“For many who suffer from dizziness, KORT’s VRT program can help by controlling or lessening complaints of dizziness through graded exercises
(PRWEB) April 18, 2013
According to the National Institute of Health (NIH), balance problems are among the most common reasons older adults seek help from a doctor. Balance or vestibular issues are reported in about 9 percent of the population 65 and older. In fact, a recent, large epidemiological study estimates that as many as 35% or approximately 69 million adults in the United States age 40 and older have experienced some form of vestibular dysfunction.
Many people are surprised to learn that the source of their imbalance may be in their inner ears, according to KORT physical therapist Robin Harrington, DPT who is certified by the American Institute of Balance in the treatment of vestibular disorders. Symptoms include exaggerated sense of motion, lack of coordinated movement, dizziness, vertigo, nausea and vomiting, difficulty with walking, motion sickness, blurred vision with head movement, an inability to visually concentrate and/or sensitivity to busy environments, she said.
“The word "dizzy" is used to describe everything from feeling faint or lightheaded, to feeling weak or unsteady. It can take away independence and safety by affecting your equilibrium and sense of balance. Dizziness that creates the sense that you or your surroundings are spinning or moving is called vertigo,” said Harrington.
Treating Balance Disorders
Vestibular rehabilitation therapy (VRT) is an exercise-based program designed to help the central nervous system compensate for inner ear deficits and decrease the episodes of dizziness. The individualized treatment plan includes specific head, body, and eye exercises designed to retrain the brain to recognize and process signals from the vestibular system and coordinate them with information from vision and proprioception. The goal of treatment is to minimize dizziness, improve balance and prevent falls by restoring normal function of the vestibular system.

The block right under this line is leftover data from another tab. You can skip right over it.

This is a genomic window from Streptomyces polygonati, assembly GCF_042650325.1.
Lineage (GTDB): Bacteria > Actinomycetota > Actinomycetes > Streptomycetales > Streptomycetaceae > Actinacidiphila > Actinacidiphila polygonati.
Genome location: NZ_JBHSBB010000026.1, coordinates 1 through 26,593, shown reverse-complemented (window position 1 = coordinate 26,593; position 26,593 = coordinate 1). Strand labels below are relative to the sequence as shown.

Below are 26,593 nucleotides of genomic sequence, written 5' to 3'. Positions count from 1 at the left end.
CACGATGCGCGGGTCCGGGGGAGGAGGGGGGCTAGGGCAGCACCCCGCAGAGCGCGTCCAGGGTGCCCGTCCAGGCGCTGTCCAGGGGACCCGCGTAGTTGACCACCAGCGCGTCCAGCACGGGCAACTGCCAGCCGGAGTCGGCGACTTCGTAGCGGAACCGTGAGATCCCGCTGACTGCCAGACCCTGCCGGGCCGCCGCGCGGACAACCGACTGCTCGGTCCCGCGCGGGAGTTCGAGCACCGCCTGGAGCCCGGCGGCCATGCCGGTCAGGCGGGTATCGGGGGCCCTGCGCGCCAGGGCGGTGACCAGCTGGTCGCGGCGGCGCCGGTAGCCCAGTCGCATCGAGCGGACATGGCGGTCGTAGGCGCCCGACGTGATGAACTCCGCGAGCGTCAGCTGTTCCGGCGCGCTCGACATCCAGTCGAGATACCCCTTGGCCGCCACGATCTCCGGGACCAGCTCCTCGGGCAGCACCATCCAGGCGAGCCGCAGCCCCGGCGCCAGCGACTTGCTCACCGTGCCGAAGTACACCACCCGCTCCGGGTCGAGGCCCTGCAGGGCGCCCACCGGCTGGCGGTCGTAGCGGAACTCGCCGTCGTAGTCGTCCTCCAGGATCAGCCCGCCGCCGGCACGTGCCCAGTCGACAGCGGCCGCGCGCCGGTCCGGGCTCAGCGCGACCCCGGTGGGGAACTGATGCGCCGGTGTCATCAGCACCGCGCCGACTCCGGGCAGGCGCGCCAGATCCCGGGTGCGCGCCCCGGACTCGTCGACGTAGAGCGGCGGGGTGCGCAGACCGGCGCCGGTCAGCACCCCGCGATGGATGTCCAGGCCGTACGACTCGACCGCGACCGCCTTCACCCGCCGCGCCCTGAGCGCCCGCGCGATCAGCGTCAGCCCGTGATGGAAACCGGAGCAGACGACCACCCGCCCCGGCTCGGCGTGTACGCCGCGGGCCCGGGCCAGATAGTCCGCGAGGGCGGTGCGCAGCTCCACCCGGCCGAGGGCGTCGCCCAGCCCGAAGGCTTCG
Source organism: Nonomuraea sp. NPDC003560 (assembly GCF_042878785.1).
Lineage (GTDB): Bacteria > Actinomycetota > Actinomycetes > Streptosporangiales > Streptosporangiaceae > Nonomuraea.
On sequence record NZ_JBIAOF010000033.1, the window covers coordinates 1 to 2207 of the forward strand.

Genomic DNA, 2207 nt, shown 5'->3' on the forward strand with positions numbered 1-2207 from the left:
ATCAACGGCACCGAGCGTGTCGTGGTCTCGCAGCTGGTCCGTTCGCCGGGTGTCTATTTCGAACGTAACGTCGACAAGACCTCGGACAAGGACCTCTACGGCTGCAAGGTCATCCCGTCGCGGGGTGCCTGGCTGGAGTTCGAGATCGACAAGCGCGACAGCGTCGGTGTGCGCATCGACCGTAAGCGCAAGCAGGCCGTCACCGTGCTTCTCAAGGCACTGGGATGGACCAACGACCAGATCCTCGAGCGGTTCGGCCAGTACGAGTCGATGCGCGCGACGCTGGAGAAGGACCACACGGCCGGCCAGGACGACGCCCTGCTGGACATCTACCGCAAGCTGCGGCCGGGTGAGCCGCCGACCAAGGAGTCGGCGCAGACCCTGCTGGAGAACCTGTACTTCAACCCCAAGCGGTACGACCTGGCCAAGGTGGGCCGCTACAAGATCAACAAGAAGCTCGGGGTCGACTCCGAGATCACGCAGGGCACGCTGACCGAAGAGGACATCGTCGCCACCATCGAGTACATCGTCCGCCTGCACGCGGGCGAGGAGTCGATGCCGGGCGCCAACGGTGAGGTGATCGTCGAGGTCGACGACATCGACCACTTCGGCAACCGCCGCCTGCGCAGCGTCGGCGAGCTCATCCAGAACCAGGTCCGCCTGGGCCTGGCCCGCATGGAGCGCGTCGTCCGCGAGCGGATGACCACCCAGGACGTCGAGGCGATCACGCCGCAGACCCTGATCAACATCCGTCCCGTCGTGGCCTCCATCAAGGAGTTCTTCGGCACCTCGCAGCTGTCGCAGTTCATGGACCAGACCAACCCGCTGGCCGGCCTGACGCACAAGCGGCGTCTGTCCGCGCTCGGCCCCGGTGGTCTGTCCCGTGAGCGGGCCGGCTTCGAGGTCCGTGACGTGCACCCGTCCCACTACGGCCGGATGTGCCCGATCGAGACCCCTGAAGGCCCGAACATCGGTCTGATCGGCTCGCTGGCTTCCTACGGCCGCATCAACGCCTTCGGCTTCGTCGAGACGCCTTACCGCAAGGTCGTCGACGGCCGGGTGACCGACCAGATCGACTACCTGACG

“For many who suffer from dizziness, KORT’s VRT program can help by controlling or lessening complaints of dizziness through graded exercises geared to strengthen each component of the vestibular/balance system. As symptoms decrease, the difficulty of the exercises increase, until the highest level of balance is reached,” said Harrington.
Most KORT clinics now have physical therapists with advanced training & certification in designing customized rehabilitation programs to assist those struggling with balance deficits, dizziness, or vertigo. According to Harrington the extensive training and certification process they received from the American Institute of Balance provided them with the tools to better assess and treat this extremely debilitating disorder.
Most health insurance plans now allow patients to seek physical therapy treatment directly without a physician referral.
Kentucky Orthopedic Rehab Team (KORT) has been specializing in outpatient physical and occupational therapy in Kentucky and Southern Indiana for over 25 years. Local ownership and independent operations, allow KORT clinicians to work one-on-one with patients to regain strength, increase flexibility, improve mobility, and reduce pain without drugs or surgery. Selected as a “Best Places to Work in Kentucky” for nine consecutive years, and with over 40 locations, KORT has the most board certified Orthopedic Specialists and Vestibular Rehabilitation specialists than any other provider in the region. KORT’s certified athletic trainers provide sports medicine services to more than 30 high schools and colleges in Kentucky & Southern Indiana.